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A herniated disc occurs when the casing holding the gel-like fluid between vertebrae — known as the spinal disc — ruptures and presses against the nerves of the spine. The term "herniated disc protrusion" is actually a misnomer, as a protrusion and a herniation are two different states. A protrusion occurs when the spinal disc bulges outward, but the gel-like fluid does not leave the spinal disc. In other words, the spinal disc does not rupture, which would be termed a herniated disc. When people mention a herniated disc protrusion, they are actually referring to a disc protrusion, not a herniation.
The concept behind the term "herniated disc protrusion" remains the same: the gel-like fluid is contained within an encapsulation, and when that encapsulation bulges outward, a protrusion occurs. When that protrusion leads to a rupture, a herniated disc has occurred. These conditions are caused by spinal compression, which can happen when the spine endures a direct trauma, an awkward twisting motion, or a gradual degradation of the spinal disc itself. A herniated disc or a herniated disc protrusion — known simply as a disc protrusion — can lead to other health issues such as sciatica, lower back pain, chronic headaches, and leg pains.
Regular heavy lifting can lead to a herniated disc or herniated disc protrusion. The constant compression of the spine can put undue stress on the spinal disc, leading to a bulge or rupture. Athletes often endure herniated discs due to the regular strain placed on the spine, and regular twisting motions can also lead to the likelihood of a herniated disc or protrusion. Injuries are not limited to athletes only, however, as long periods of sitting or standing can also lead to spinal compression. Automobile accidents or falls can also cause a direct trauma resulting in spinal compression.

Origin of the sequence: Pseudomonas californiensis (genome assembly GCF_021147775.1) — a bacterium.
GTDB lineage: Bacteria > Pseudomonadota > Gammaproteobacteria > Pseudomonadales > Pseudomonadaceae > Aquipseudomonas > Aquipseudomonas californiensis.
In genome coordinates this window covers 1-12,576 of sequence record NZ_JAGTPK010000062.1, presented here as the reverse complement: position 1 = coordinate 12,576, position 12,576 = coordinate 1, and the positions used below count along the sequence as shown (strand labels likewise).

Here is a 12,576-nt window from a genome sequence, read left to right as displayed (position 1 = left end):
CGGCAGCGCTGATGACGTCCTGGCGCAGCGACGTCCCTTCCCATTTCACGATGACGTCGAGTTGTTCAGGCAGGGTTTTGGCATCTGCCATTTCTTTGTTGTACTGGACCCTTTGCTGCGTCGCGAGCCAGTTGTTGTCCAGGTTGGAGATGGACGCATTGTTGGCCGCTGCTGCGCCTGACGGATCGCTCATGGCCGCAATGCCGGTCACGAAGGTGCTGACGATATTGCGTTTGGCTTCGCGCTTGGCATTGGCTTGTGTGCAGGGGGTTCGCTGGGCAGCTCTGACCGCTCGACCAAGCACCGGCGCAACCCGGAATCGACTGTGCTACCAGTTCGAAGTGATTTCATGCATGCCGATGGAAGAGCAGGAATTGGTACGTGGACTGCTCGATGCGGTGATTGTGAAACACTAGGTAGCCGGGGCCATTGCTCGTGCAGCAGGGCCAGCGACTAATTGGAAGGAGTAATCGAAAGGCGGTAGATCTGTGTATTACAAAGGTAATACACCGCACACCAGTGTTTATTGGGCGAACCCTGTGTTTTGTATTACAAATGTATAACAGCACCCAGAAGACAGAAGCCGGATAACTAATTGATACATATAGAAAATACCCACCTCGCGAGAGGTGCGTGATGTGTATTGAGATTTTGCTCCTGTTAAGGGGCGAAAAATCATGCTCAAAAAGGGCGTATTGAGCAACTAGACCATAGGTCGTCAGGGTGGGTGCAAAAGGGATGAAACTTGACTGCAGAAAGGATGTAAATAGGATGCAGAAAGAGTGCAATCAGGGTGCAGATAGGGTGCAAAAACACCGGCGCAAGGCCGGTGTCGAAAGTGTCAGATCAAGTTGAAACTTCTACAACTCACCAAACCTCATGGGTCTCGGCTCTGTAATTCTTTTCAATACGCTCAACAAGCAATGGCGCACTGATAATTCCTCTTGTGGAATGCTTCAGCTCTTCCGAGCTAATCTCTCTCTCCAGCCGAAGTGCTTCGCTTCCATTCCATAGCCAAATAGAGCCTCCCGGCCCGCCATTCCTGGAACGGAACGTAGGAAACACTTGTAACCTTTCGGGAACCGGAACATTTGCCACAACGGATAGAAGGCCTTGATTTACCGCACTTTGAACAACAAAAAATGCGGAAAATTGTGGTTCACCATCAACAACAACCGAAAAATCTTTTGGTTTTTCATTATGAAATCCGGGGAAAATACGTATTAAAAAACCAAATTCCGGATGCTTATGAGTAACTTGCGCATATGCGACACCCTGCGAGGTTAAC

Poor posture while sitting in an office chair can lead to a herniated disc, especially if the person does not exercise regularly. As muscles weaken, they can no longer support the spine in the manner that they are designed to. The spine is then more likely to compress, especially if the office chair does not offer adequate lumbar spine support as well as neck and shoulder support. A regular workout routine that strengthens the core muscles of the body — that is, the lower back muscles, stomach muscles, and hip and groin muscles — can help prevent a herniated disc or a protrusion in the future. Regular stretching can also help keep the muscles of the spine healthy and limber, which will in turn prevent spinal compression.
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